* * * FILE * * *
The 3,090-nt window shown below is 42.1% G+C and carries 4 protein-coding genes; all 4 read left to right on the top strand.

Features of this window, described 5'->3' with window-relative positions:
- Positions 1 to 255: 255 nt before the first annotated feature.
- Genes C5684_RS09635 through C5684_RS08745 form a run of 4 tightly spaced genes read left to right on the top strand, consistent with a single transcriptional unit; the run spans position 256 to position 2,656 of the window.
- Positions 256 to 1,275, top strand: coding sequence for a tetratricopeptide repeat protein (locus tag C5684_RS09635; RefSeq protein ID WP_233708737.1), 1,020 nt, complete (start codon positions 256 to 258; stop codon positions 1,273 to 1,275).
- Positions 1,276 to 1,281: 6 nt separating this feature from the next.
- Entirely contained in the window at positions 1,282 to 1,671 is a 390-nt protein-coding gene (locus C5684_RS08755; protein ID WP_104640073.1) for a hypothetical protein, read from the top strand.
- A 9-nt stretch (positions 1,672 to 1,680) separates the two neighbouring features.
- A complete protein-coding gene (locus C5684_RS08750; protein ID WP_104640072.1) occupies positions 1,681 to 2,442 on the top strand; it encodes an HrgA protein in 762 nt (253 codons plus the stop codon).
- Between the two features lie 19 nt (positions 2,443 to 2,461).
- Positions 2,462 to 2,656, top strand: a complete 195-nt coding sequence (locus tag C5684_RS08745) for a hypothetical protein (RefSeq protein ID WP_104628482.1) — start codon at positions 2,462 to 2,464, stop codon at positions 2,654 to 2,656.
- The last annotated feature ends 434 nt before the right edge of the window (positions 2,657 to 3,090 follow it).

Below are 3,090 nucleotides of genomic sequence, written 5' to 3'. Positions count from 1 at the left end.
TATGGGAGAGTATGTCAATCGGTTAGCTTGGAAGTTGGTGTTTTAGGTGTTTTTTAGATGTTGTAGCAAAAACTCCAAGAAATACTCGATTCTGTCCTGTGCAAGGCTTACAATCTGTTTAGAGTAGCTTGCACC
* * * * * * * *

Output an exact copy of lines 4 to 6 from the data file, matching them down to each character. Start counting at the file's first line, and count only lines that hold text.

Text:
- Genes C5684_RS09635 through C5684_RS08745 form a run of 4 tightly spaced genes read left to right on the top strand, consistent with a single transcriptional unit; the run spans position 256 to position 2,656 of the window.
- Positions 256 to 1,275, top strand: coding sequence for a tetratricopeptide repeat protein (locus tag C5684_RS09635; RefSeq protein ID WP_233708737.1), 1,020 nt, complete (start codon positions 256 to 258; stop codon positions 1,273 to 1,275).
- Positions 1,276 to 1,281: 6 nt separating this feature from the next.